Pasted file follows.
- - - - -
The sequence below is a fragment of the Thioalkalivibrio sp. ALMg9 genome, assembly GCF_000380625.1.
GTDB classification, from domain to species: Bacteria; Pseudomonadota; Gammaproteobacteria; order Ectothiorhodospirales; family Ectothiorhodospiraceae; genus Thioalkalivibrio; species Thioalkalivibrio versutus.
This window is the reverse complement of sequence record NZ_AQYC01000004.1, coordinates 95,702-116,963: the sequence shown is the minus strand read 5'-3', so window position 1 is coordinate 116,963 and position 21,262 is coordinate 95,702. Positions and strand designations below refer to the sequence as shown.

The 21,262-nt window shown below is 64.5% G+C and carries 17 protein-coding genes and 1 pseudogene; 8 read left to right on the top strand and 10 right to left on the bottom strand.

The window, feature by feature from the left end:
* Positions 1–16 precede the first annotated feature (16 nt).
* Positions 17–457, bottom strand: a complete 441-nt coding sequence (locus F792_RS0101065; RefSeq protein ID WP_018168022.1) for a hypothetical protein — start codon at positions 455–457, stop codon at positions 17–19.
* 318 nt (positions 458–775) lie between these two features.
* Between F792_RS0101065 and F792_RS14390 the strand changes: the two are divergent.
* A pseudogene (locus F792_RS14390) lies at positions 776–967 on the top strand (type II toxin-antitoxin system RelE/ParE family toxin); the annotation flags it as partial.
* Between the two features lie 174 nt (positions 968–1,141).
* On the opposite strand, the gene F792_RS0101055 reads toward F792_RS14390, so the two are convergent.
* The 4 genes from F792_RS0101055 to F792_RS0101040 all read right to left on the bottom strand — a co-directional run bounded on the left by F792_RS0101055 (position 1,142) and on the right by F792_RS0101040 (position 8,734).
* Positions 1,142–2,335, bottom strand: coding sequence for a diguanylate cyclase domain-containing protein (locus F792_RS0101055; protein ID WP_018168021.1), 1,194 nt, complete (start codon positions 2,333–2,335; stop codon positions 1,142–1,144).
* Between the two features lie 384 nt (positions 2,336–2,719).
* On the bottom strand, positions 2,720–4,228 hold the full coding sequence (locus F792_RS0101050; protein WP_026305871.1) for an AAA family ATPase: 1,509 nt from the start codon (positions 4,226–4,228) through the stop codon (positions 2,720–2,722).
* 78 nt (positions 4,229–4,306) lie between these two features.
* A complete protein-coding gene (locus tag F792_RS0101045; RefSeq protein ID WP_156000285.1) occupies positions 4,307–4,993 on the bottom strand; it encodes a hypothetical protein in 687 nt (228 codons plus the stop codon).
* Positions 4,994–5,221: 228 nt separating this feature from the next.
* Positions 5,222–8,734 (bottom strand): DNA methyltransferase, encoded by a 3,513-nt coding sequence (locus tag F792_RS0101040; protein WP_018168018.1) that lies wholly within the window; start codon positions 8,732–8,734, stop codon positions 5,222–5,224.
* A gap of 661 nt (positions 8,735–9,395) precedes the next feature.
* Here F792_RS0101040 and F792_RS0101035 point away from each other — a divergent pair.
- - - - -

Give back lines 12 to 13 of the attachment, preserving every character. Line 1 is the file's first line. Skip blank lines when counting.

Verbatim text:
* On the opposite strand, the gene F792_RS0101055 reads toward F792_RS14390, so the two are convergent.
* The 4 genes from F792_RS0101055 to F792_RS0101040 all read right to left on the bottom strand — a co-directional run bounded on the left by F792_RS0101055 (position 1,142) and on the right by F792_RS0101040 (position 8,734).